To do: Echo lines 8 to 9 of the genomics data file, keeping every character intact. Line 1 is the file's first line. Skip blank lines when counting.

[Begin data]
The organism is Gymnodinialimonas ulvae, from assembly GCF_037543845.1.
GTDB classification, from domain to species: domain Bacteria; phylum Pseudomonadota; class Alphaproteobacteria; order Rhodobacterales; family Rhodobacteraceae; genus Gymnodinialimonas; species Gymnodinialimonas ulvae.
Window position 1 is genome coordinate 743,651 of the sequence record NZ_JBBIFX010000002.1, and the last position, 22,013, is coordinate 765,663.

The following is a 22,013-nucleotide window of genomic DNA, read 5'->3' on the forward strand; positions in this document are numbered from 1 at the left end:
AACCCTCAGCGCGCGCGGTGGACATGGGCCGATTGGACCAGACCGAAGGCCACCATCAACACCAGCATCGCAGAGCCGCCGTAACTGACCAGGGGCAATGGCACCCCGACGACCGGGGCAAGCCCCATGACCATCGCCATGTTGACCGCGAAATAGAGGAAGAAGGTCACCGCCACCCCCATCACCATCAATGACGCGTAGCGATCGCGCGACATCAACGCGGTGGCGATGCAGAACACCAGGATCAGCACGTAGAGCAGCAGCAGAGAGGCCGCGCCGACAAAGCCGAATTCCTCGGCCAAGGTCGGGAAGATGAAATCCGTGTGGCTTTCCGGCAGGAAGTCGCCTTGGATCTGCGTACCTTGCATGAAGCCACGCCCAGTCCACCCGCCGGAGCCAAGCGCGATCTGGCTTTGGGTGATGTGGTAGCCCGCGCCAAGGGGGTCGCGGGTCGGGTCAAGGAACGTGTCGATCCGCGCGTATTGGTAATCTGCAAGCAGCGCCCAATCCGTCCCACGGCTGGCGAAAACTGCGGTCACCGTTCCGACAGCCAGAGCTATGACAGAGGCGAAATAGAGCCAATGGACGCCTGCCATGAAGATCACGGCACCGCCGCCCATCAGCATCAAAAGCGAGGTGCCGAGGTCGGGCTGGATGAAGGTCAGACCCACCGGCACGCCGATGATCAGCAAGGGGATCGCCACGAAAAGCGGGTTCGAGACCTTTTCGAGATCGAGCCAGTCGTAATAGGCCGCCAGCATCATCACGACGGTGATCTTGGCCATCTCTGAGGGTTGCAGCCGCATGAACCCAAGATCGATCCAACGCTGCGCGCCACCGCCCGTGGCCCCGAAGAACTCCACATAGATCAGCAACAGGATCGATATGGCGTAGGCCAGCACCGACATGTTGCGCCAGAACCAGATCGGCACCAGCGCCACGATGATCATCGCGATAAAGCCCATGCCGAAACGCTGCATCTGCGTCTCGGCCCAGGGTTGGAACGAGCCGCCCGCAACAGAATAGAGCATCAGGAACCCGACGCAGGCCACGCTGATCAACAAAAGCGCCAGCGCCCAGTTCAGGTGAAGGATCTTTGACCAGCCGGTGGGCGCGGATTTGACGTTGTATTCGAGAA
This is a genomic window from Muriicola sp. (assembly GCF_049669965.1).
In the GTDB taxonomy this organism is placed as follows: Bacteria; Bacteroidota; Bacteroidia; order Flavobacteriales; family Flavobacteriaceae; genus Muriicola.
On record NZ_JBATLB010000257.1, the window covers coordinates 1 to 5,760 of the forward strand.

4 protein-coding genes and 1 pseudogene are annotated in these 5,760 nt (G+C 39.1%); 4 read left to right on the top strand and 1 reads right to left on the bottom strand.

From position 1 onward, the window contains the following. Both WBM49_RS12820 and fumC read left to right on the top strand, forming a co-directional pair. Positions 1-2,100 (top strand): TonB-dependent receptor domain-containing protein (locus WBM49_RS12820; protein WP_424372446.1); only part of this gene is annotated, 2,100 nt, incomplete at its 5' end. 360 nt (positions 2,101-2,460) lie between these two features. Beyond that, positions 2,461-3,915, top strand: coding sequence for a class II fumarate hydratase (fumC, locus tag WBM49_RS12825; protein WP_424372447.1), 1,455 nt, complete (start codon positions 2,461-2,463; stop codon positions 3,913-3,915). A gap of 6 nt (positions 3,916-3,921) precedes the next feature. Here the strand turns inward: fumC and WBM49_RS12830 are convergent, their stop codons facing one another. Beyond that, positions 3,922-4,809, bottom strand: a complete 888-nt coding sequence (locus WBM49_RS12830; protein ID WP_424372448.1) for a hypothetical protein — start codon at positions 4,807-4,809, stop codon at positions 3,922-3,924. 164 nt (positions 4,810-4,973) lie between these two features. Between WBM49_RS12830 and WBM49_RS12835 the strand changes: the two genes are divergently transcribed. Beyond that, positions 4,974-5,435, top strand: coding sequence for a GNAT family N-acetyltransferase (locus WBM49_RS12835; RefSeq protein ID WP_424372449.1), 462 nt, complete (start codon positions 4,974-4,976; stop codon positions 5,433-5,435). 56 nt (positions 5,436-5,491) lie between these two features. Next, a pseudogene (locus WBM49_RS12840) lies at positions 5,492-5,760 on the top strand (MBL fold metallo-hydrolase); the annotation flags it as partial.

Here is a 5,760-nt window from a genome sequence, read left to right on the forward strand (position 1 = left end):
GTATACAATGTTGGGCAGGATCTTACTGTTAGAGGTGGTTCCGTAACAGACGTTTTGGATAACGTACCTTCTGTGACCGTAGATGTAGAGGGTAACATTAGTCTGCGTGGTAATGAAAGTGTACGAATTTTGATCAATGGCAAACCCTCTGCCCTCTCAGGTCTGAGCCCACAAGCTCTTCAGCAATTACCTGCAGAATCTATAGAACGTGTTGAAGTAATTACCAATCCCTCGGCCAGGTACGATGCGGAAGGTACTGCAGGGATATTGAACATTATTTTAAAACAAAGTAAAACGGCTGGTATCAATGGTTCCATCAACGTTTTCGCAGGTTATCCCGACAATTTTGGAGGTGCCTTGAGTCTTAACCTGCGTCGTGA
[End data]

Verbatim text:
On record NZ_JBATLB010000257.1, the window covers coordinates 1 to 5,760 of the forward strand.

4 protein-coding genes and 1 pseudogene are annotated in these 5,760 nt (G+C 39.1%); 4 read left to right on the top strand and 1 reads right to left on the bottom strand.